Finrail Oy is responsible for the management of railway traffic and the smooth running of trains. Traffic is controlled with modern equipment from control centres located throughout Finland.
You can't just walk into a traffic control centre, as they are classified areas and located at the hubs of the main rail lines. But systems expert Jan Hakola from Finrail has promised to tell us and reveal what he can.
Hakola explains that one of the control centres in Helsinki is located in the basement of the Pasila rail yard, with no direct line of sight to the train track itself. At any one time, there are about twenty traffic controllers working at curved control desks in the Pasila centre. At their workstations, they have a large screen with a wide view of the situation and a keyboard and mouse for managing and controlling the systems. Telephones and other devices are used to contact trains or authorities when necessary.
"The train driver mainly accelerates and brakes, but it is the traffic controllers who actually control the trains. They are a bit like air traffic controllers in rail transport. They are in charge of the train routes, i.e. they plan which platforms the trains will arrive at, and take care of emergency situations, such as when a tree falls on the track or a switch breaks down," says Jan Hakola.
In addition to Helsinki, the largest control centres are located in Tampere, Oulu, Joensuu and Kouvola. Finrail employs four hundred traffic controllers working three shifts around Finland.
Jukka Oksanen, Sales Manager of Audico's control systems, talks about a major contract the company signed with the Finnish Transport Agency, now known as Väylävirasto (Väylä) The TMFG (Trafic Management Finland Group) under Väylä consists of Finrail, ITM Finland for road traffic, VTS Finland for maritime traffic and ANS Finland for air navigation.
"The seven-year framework agreement is tied around the control centres' av systems. We will develop and supply the technology required by the customer for the management and control of control room workstations and video walls. The contract also includes the provision of maintenance and servicing, the so-called life-cycle service. We are on site throughout Finland with a very fast response time every day of the year if our help is needed," Oksanen promises.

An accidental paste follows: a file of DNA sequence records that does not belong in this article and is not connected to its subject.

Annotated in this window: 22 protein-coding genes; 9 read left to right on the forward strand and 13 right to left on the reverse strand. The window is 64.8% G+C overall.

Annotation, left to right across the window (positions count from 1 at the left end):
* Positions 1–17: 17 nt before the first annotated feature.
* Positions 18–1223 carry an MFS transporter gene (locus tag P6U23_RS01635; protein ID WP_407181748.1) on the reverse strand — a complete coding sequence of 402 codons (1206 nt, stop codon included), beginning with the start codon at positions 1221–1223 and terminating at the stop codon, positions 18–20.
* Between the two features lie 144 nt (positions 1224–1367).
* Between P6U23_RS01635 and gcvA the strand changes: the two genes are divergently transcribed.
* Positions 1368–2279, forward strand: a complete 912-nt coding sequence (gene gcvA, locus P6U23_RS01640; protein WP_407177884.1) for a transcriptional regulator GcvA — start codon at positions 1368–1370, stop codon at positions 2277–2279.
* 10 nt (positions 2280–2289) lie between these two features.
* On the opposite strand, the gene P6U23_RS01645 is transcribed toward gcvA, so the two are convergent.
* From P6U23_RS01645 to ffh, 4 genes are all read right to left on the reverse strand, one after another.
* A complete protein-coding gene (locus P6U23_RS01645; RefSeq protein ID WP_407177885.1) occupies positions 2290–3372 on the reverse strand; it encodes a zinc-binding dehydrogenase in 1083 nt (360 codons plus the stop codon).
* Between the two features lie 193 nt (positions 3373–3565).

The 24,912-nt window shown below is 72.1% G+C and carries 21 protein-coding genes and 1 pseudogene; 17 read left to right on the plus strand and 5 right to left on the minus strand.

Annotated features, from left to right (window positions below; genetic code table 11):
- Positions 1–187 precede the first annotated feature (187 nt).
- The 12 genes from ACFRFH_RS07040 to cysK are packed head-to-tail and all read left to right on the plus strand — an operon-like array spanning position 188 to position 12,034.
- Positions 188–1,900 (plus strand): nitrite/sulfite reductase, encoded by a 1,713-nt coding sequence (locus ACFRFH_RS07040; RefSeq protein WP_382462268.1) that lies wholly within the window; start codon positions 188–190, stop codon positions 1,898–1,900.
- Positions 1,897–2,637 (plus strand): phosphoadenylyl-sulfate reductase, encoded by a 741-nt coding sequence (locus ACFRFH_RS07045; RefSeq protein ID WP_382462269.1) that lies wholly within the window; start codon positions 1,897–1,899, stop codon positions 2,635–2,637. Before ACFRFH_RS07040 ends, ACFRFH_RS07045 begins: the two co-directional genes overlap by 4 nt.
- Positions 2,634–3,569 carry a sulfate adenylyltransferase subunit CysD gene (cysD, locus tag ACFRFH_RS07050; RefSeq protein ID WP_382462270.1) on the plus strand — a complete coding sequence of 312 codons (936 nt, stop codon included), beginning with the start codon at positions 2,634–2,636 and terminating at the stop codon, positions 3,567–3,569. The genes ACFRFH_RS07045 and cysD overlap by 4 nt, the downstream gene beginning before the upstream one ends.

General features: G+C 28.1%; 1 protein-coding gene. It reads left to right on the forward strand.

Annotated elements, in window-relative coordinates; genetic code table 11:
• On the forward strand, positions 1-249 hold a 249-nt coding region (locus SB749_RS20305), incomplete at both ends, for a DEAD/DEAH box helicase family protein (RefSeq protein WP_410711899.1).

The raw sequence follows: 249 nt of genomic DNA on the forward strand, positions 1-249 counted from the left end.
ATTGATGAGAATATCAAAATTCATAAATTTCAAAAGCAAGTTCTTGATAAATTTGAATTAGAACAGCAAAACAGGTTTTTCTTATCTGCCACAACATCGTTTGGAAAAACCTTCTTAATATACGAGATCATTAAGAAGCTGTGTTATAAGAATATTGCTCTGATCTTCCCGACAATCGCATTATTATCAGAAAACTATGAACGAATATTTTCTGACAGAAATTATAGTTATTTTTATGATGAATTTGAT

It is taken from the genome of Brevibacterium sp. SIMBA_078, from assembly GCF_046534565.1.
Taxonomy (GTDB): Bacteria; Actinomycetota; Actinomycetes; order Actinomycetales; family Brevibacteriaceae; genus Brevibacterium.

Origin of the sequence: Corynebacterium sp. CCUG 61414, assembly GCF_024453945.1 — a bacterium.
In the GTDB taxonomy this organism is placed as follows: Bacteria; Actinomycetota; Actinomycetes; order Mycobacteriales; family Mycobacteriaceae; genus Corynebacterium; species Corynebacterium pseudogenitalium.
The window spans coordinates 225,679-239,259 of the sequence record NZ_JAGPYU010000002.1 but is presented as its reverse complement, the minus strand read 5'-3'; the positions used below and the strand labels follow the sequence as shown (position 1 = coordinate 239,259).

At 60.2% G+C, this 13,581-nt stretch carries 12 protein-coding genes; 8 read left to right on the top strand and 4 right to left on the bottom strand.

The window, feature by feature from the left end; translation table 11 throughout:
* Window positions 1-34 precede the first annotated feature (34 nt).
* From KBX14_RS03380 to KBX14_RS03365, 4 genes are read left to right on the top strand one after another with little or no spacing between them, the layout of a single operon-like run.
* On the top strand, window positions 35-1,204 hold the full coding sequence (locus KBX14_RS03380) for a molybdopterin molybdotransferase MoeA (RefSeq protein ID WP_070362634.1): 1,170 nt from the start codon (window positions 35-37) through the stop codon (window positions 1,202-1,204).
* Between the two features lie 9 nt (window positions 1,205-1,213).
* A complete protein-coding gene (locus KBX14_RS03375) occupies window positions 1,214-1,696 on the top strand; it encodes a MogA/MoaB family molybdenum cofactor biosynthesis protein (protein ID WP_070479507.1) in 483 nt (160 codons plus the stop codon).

The first systems have been delivered and installed in Finrail's control centres, with the remaining control centres following in stages. The traffic control centres will use so-called KVM (keyboard, video and mouse) systems. This means that the screens, keyboard and mouse are located on the employee's desk, but the actual computers running the system are located elsewhere. Special solutions are needed to make sure that the picture and sound play and the whole system runs smoothly and seamlessly.
More than half a million train journeys and 82 million passengers travel along the longitudinal and transverse tracks that criss-cross Finland every year. Finrail's main task is to ensure their smooth and safe journeys. VR owns the trains and plans the routes and timetables. Väylä, on the other hand, is responsible for the maintenance of state-owned tracks and the construction of new sections.
Jan Hakola of Finrail says that these are exciting times in rail transport, with all sorts of new plans being considered and the associated technology being developed.
"For example, we are currently working on improving the predictability of train movements. Here, as in many other areas, we are working closely with VR. Train running information is already shared via open data, and this service will be improved and extended in the future."
"It is interesting to note that VR may have competitors in passenger transport in the coming years. There are already other operators and competition on the freight side. In any case, the role and importance of traffic controllers and control centres will only increase in this change. I do believe that train drivers will continue to be needed for a long time to come. Drivers have not just been abandoned on the metro either. Even if automatic control could be technically possible, it is not necessarily profitable," Hakola concludes.
Text by Tom Nyman
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